Victorian premier accuses pro-Palestine protesters of bringing ‘violence, homophobia and antisemitism’ to Labor conference

<span>Placards are seen as demonstrators gather during a pro-Palestine rally outside the 2024 Victorian Labor state conference in Melbourne on Saturday.</span><span>Photograph: Con Chronis/AAP</span>
Placards are seen as demonstrators gather during a pro-Palestine rally outside the 2024 Victorian Labor state conference in Melbourne on Saturday.Photograph: Con Chronis/AAP

The Victorian premier, Jacinta Allan, has accused pro-Palestinian protesters of bringing “violence, homophobia and antisemitism to the front door of state conference”.

On Saturday morning, ahead of speeches by Allan and the prime minister, Anthony Albanese, a group of protesters entered the Moonee Valley Racecourse building and began chanting outside the conference room filled with MPs, unionist and other rank-and-file members.

Protesters had earlier been rallying outside, with Senator Lidia Thorpe and Brunswick MP Tim Read among speakers.

As attendees arrived at the conference, protesters attempted to bar their entrance.

Footage shows Fraser MP Daniel Mulino being shoved by members of the crowd before security guards stepped in and began escorting Labor members. One guard fell on to a moving escalator as protesters pushed past.

Guardian Australia understands at least one state minister was taunted with homophobic slurs as they arrived.

In a post on X after her appearance at the event, Allan said she was “disgusted” by the protesters’ behaviour at Victorian Labor’s state conference.

“Today, protestors and intruders brought violence, homophobia and anti-Semitism to the front door of state conference,” she wrote.

“I’m disgusted. No one should be cowered by these bullies.

“As premier, my priority is a cohesive society where all Victorians feel safe and respected. That’s what I’m fighting for.”

Allan, surrounded by plain-clothed personal security, was in the conference room as some members of construction union the CFMEU and the Industrial Left faction formed a barricade inside.

The room remained locked for about 15 minutes and the chanting continued throughout the in memoriam section of the conference, marking the deaths of former Labor minister Simon Crean, Dunkley MP Peta Murphy and Senator Linda White.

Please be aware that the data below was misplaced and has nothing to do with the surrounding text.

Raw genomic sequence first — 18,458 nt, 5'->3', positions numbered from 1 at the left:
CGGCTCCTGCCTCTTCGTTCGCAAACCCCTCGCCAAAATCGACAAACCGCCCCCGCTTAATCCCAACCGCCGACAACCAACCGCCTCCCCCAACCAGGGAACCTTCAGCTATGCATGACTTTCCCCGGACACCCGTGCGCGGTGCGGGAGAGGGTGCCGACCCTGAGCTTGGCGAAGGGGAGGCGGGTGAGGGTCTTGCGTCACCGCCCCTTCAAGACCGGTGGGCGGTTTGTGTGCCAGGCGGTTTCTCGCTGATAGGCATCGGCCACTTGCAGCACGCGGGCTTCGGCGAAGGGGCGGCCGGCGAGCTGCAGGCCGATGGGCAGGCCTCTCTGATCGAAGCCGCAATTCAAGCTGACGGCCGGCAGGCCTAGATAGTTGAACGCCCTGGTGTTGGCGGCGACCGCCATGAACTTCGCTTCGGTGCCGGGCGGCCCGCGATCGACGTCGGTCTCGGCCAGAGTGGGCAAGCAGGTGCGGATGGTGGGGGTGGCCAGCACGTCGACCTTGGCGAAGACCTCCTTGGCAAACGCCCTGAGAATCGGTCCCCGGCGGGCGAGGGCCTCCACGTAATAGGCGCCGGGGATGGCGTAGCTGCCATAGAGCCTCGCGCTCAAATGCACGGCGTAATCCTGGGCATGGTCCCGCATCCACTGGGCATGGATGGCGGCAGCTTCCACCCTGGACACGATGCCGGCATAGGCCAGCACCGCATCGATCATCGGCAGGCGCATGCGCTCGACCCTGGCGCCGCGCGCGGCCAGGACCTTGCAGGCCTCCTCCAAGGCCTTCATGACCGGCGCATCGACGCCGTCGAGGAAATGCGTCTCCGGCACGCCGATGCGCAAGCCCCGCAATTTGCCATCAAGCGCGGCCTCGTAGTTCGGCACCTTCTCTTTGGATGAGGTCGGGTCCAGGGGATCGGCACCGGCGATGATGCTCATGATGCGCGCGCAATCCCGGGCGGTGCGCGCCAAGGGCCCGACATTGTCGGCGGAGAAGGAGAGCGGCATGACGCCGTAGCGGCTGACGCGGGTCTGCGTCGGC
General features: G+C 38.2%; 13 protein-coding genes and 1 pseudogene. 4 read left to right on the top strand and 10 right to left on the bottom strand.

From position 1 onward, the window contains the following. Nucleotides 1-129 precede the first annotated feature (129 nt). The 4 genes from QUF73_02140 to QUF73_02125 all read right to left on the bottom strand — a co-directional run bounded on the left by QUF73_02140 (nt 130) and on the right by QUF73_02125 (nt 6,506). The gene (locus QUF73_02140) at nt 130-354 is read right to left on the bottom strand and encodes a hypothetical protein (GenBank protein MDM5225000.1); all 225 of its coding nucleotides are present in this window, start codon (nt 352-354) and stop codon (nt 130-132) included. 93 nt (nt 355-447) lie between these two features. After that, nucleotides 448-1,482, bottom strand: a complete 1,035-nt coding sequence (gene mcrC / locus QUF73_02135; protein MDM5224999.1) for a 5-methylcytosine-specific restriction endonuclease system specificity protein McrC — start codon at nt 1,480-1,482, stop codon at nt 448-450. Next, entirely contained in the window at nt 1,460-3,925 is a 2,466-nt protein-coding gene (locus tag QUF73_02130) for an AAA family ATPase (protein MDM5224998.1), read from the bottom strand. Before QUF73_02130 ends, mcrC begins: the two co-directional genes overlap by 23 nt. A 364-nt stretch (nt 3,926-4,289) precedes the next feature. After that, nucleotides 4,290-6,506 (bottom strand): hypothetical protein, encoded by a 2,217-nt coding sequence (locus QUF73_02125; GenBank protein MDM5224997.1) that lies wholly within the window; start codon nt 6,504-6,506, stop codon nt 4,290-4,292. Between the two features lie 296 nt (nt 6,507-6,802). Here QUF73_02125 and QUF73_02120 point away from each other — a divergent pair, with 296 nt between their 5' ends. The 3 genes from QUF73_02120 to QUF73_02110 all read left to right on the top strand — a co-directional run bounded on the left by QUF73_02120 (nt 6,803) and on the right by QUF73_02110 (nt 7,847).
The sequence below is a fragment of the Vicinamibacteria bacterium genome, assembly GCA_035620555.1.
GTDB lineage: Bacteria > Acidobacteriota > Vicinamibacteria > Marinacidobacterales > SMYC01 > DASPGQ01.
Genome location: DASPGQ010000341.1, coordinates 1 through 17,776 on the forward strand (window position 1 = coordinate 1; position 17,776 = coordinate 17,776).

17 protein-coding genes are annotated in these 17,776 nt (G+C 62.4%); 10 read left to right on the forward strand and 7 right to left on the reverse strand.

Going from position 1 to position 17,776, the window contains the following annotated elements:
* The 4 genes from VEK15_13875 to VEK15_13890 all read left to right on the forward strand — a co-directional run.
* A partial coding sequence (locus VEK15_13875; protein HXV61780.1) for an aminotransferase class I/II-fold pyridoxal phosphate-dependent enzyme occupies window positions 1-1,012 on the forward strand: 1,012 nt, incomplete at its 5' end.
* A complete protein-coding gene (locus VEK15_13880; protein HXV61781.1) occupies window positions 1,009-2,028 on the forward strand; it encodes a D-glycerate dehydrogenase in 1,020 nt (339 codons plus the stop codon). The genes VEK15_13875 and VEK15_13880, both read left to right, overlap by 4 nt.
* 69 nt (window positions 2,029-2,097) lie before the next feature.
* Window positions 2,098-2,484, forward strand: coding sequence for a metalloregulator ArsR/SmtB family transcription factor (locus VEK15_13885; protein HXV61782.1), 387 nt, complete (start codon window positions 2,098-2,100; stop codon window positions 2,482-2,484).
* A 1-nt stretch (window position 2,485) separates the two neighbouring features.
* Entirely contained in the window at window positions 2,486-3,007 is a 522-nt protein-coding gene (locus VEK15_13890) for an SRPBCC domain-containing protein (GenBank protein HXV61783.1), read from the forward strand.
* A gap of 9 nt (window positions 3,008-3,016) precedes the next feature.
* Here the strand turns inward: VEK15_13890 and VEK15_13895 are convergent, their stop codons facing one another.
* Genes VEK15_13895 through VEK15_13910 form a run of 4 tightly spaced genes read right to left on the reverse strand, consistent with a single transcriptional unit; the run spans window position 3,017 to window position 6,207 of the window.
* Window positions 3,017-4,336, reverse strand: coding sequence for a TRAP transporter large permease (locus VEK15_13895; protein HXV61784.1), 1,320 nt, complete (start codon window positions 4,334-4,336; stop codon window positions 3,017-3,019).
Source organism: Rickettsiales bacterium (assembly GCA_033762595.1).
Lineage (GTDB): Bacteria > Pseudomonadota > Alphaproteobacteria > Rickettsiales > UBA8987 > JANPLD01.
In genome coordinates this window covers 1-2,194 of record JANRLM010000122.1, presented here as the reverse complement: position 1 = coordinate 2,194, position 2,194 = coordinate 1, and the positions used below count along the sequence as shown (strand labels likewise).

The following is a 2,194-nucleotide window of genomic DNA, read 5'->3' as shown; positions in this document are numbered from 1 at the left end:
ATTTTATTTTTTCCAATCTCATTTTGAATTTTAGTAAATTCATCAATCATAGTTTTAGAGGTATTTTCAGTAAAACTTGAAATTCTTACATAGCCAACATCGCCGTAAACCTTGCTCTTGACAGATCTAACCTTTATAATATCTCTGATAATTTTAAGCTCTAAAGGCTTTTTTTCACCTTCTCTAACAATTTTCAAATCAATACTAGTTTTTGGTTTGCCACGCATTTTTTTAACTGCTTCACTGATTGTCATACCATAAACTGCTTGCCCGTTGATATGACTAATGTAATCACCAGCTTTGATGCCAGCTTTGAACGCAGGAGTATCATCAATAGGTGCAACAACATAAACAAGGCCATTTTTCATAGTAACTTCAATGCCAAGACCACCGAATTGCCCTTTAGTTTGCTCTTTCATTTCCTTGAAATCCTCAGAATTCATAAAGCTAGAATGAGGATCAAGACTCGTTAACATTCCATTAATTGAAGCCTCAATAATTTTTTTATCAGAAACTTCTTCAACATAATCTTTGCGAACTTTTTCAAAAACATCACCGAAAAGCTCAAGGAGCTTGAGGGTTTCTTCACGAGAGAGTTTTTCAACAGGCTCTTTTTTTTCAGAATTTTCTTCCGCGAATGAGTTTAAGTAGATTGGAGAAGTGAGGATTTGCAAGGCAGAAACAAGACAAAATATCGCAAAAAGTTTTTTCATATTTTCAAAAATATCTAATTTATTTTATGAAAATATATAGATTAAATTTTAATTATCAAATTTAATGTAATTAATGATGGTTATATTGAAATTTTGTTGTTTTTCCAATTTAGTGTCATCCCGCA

State MP Sonia Kilkenny, whose seat of Carrum partly overlapped with Murphy’s, said her neighbouring MP for Frankston, Paul Edbrooke, was meant to join her on stage but had been locked out of the conference room.

After Kilkenny’s speech concluded, Labor official Alice Smith told the room that “the protesters who were outside have been moved on”.

She sought to reassure parents that the protesters “did not enter” the on-site childcare, which she said remained “secure and safe”.

A group called Trade Unionists for Palestine said it had called the rally along with other community groups to protest against state and federal Labor “aiding and abetting the genocide of Palestinian people”.

Later on Saturday afternoon, the Labor rank and file carried six urgency motions calling for an end to the Israel-Hamas war.

One motion called on the federal government to “support the inalienable right of self-determination for the Palestinian people” and to “immediately recognise Palestine as a fully independent sovereign state” within the current term of parliament.

Another urged the Albanese government to introduce visa bans for “violent Israeli settlers” and to make it illegal for Australian citizens, companies and organisations to fund settlement activity.

The Allan government, meanwhile, has been urged to scrap a memorandum of understanding (MoU) signed with the Israel ministry of defence in 2022 and “end co-operation and investments with Israeli weapons companies”, including Elbit Systems, in another successful motion.

Two Labor members, Garth Head and Nick Dyrenfurth, spoke against the motions, with the latter describing them as “a gesture of opposition to Israel, which means de facto a gesture of support for Hamas”.

But Kat Hardy, a supporter of the motions, told the conference floor Paul Hamer, a co-chair of the parliamentary friends of Israel group, “played a constructive role in engaging in the debate”.

While the motions are non-binding on either state or federal Labor MPs, they provide an opportunity for rank-and-file members to shape policy.

The federal government has strengthened its language on the Gaza war in recent months. After calling for a humanitarian ceasefire in December, Albanese joined his Canadian and New Zealand counterparts to urge Israel not to commit what would be a “devastating” and “catastrophic” ground offensive on Rafah in southern Gaza.

Other motions passed on Saturday opposed the federal government’s new gas strategy, urged the state government to guarantee no public land would be sold to private developers when it knocks down the state’s 44 public housing towers, and urged Labor to “vocally and consistently” oppose the Liberal party policy to allow people to access superannuation for housing.

Delegates also passed a motion calling on the state to mandate presumption of bail for children charged with any offence in Victoria and abandon plans to trial ankle bracelets for youth offenders.

• This article was amended on 18 May 2024. A previous version incorrectly attributed a quote by Alice Smith to Labor party member Pamela Anderson.